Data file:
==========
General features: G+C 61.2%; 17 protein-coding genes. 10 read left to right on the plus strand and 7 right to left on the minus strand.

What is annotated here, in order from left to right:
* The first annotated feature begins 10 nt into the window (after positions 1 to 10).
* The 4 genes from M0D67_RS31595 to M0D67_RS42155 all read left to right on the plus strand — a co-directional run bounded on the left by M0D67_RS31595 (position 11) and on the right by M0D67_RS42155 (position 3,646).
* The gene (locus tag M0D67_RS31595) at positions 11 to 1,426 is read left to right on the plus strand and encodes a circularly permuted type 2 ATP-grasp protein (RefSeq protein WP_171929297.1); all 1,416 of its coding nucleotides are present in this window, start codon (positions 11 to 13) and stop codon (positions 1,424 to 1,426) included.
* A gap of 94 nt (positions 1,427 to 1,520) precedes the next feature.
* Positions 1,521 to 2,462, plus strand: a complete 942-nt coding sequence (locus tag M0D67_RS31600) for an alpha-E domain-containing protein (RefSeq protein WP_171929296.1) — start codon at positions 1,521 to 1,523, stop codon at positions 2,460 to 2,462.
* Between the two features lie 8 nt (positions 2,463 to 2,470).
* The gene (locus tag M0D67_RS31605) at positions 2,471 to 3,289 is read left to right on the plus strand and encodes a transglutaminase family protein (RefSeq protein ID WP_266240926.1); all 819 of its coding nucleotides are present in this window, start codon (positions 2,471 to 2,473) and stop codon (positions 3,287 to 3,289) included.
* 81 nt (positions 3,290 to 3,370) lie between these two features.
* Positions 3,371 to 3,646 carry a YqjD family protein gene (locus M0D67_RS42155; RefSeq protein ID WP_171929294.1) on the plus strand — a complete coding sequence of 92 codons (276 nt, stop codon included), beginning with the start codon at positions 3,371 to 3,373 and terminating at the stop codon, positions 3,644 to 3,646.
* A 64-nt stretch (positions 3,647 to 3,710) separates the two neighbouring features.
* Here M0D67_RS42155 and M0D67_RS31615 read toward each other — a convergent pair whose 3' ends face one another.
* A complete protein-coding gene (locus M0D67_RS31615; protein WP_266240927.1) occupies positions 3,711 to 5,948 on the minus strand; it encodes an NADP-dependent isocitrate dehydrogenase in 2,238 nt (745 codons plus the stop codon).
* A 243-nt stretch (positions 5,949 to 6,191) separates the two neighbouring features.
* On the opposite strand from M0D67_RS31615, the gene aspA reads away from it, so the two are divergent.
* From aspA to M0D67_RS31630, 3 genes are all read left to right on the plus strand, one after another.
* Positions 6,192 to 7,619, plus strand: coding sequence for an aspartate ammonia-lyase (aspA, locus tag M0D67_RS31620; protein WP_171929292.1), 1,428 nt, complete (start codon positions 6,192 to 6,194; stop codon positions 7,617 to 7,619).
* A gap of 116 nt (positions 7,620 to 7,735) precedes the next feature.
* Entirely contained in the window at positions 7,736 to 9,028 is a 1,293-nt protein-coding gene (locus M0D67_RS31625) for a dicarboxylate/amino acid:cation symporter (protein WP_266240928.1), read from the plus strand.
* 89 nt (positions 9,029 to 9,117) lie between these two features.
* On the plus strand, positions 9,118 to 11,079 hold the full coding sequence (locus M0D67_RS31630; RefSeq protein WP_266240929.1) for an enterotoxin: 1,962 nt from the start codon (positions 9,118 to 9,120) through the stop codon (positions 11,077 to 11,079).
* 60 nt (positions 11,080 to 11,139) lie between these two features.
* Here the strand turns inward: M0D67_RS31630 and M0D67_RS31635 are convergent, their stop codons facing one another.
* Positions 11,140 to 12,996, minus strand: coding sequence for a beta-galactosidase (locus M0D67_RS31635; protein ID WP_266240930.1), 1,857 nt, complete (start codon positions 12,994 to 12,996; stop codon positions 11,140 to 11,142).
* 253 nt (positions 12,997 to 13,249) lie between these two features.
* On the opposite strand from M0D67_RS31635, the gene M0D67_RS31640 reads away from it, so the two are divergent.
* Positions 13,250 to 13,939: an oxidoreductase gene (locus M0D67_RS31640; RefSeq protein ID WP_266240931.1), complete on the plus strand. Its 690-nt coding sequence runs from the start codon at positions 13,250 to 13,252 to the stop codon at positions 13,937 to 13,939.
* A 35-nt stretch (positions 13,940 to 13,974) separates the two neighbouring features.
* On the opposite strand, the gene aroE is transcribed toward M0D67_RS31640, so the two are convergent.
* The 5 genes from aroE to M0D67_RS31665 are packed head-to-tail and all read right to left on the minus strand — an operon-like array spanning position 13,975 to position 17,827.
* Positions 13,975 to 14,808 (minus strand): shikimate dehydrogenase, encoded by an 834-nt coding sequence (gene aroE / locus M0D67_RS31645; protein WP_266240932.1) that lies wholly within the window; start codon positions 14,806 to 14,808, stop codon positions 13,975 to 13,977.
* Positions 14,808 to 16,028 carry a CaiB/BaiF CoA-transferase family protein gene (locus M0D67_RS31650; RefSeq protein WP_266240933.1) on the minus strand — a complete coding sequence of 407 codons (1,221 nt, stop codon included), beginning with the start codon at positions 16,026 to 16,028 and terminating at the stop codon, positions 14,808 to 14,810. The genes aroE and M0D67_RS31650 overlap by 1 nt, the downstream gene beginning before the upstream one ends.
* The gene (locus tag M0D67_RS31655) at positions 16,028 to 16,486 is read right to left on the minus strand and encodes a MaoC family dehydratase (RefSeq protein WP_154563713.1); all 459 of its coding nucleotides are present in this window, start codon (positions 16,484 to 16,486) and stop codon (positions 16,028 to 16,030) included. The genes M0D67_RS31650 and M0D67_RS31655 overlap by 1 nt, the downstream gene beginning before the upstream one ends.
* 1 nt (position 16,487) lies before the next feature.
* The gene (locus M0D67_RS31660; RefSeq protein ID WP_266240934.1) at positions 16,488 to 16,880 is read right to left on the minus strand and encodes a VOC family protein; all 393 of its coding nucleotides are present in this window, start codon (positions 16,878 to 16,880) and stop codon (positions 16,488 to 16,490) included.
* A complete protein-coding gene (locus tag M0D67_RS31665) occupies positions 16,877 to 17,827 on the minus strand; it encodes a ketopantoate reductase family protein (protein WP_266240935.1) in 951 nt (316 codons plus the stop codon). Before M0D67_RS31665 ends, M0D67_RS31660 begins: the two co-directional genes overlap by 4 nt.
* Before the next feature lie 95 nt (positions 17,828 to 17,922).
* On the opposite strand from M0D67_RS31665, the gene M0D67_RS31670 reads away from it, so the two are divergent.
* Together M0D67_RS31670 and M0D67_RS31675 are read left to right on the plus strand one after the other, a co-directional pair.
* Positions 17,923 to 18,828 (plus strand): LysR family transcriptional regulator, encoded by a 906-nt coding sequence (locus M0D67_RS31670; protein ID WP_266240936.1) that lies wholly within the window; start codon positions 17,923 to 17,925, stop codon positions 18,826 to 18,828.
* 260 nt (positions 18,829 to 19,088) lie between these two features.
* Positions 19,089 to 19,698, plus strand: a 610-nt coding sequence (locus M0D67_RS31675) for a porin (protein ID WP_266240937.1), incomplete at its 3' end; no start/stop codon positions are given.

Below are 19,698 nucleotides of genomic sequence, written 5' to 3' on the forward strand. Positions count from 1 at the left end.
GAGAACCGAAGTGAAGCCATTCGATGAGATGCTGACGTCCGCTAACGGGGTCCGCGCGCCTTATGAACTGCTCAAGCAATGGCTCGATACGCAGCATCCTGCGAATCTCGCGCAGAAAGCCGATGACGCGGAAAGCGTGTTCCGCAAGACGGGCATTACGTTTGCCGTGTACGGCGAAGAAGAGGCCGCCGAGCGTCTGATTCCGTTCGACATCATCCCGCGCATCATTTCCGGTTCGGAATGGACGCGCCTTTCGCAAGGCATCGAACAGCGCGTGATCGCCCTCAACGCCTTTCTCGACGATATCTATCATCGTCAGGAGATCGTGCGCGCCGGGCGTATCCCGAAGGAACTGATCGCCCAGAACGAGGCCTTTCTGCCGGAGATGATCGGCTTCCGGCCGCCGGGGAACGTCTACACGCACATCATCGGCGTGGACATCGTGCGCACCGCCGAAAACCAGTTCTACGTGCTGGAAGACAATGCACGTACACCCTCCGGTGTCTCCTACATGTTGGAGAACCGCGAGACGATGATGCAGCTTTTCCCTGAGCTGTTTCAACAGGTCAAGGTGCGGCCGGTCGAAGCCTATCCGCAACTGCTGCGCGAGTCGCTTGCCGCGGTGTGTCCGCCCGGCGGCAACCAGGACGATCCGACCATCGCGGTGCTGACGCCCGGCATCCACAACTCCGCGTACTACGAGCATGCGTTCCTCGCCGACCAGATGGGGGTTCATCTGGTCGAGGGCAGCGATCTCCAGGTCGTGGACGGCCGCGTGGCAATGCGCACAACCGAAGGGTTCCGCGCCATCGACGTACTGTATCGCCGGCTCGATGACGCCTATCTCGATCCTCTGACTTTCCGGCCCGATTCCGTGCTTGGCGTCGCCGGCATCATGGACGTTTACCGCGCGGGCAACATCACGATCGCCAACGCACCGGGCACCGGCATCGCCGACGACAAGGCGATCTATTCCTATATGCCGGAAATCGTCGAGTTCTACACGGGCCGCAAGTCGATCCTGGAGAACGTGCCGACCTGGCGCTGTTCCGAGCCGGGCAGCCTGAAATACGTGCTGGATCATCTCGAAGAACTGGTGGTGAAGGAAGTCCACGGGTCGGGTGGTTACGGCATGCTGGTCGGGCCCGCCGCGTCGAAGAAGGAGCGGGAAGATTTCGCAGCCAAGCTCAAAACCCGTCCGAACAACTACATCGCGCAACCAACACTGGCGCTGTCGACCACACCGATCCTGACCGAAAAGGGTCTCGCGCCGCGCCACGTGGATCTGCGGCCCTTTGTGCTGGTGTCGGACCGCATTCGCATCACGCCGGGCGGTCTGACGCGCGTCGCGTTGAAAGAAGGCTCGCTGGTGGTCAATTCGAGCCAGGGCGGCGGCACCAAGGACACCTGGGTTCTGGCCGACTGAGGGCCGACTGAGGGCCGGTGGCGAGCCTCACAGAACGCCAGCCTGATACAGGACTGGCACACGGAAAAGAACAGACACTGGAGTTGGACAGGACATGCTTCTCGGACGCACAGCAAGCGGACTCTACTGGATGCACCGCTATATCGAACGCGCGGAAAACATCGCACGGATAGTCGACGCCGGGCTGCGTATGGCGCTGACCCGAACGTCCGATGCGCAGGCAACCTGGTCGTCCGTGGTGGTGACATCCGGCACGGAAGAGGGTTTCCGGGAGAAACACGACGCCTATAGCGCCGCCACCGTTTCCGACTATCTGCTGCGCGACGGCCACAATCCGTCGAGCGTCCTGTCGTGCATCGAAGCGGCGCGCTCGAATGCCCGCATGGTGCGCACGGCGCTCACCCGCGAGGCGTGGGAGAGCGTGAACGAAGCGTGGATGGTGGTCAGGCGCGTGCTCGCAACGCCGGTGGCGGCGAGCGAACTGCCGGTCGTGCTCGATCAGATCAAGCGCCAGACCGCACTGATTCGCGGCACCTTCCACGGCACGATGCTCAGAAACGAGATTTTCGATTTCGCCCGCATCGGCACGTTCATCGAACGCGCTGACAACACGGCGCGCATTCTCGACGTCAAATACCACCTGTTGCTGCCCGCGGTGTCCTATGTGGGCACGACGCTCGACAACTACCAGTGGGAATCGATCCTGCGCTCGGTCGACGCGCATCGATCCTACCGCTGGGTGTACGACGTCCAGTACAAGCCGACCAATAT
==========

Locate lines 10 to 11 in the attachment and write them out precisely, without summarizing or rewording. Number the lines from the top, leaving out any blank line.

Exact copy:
* 81 nt (positions 3,290 to 3,370) lie between these two features.
* Positions 3,371 to 3,646 carry a YqjD family protein gene (locus M0D67_RS42155; RefSeq protein ID WP_171929294.1) on the plus strand — a complete coding sequence of 92 codons (276 nt, stop codon included), beginning with the start codon at positions 3,371 to 3,373 and terminating at the stop codon, positions 3,644 to 3,646.